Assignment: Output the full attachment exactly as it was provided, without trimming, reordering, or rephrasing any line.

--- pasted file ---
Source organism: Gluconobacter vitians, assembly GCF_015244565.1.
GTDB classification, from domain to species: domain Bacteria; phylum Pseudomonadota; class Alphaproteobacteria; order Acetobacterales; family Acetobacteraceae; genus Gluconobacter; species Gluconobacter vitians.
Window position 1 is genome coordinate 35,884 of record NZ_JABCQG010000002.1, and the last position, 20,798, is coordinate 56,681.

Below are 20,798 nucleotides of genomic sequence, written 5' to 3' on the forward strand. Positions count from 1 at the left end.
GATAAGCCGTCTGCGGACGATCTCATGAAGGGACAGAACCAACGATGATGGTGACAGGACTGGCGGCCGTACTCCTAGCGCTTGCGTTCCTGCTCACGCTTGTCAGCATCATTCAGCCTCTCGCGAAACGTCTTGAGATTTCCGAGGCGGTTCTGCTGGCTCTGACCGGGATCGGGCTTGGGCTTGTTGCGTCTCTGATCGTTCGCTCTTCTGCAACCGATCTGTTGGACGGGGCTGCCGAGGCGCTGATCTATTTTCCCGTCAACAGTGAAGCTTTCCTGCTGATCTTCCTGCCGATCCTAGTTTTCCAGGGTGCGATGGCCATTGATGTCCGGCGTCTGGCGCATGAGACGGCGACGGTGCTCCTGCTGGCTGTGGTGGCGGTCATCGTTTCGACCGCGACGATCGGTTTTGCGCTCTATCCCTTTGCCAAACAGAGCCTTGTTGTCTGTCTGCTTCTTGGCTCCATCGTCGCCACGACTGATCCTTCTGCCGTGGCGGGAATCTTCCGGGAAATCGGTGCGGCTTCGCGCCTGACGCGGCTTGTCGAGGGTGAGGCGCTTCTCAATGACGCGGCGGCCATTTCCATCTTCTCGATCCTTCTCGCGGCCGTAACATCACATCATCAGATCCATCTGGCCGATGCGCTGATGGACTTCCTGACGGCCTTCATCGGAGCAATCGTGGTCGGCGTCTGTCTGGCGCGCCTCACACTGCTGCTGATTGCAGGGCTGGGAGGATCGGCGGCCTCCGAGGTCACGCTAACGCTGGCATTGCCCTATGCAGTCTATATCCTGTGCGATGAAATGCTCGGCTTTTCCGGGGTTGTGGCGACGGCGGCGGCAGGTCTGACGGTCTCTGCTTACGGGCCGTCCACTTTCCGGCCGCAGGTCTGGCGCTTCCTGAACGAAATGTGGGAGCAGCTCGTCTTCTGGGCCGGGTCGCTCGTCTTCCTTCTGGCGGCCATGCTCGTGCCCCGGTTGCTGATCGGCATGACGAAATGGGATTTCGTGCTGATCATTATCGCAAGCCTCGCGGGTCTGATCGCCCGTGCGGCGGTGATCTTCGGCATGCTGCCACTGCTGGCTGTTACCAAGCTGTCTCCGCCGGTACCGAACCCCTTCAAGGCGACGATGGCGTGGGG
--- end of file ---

Source organism: Gluconobacter vitians, assembly GCF_015244565.1.
GTDB classification, from domain to species: domain Bacteria; phylum Pseudomonadota; class Alphaproteobacteria; order Acetobacterales; family Acetobacteraceae; genus Gluconobacter; species Gluconobacter vitians.
Window position 1 is genome coordinate 35,884 of record NZ_JABCQG010000002.1, and the last position, 20,798, is coordinate 56,681.

Below are 20,798 nucleotides of genomic sequence, written 5' to 3' on the forward strand. Positions count from 1 at the left end.
GATAAGCCGTCTGCGGACGATCTCATGAAGGGACAGAACCAACGATGATGGTGACAGGACTGGCGGCCGTACTCCTAGCGCTTGCGTTCCTGCTCACGCTTGTCAGCATCATTCAGCCTCTCGCGAAACGTCTTGAGATTTCCGAGGCGGTTCTGCTGGCTCTGACCGGGATCGGGCTTGGGCTTGTTGCGTCTCTGATCGTTCGCTCTTCTGCAACCGATCTGTTGGACGGGGCTGCCGAGGCGCTGATCTATTTTCCCGTCAACAGTGAAGCTTTCCTGCTGATCTTCCTGCCGATCCTAGTTTTCCAGGGTGCGATGGCCATTGATGTCCGGCGTCTGGCGCATGAGACGGCGACGGTGCTCCTGCTGGCTGTGGTGGCGGTCATCGTTTCGACCGCGACGATCGGTTTTGCGCTCTATCCCTTTGCCAAACAGAGCCTTGTTGTCTGTCTGCTTCTTGGCTCCATCGTCGCCACGACTGATCCTTCTGCCGTGGCGGGAATCTTCCGGGAAATCGGTGCGGCTTCGCGCCTGACGCGGCTTGTCGAGGGTGAGGCGCTTCTCAATGACGCGGCGGCCATTTCCATCTTCTCGATCCTTCTCGCGGCCGTAACATCACATCATCAGATCCATCTGGCCGATGCGCTGATGGACTTCCTGACGGCCTTCATCGGAGCAATCGTGGTCGGCGTCTGTCTGGCGCGCCTCACACTGCTGCTGATTGCAGGGCTGGGAGGATCGGCGGCCTCCGAGGTCACGCTAACGCTGGCATTGCCCTATGCAGTCTATATCCTGTGCGATGAAATGCTCGGCTTTTCCGGGGTTGTGGCGACGGCGGCGGCAGGTCTGACGGTCTCTGCTTACGGGCCGTCCACTTTCCGGCCGCAGGTCTGGCGCTTCCTGAACGAAATGTGGGAGCAGCTCGTCTTCTGGGCCGGGTCGCTCGTCTTCCTTCTGGCGGCCATGCTCGTGCCCCGGTTGCTGATCGGCATGACGAAATGGGATTTCGTGCTGATCATTATCGCAAGCCTCGCGGGTCTGATCGCCCGTGCGGCGGTGATCTTCGGCATGCTGCCACTGCTGGCTGTTACCAAGCTGTCTCCGCCGGTACCGAACCCCTTCAAGGCGACGATGGCGTGGGG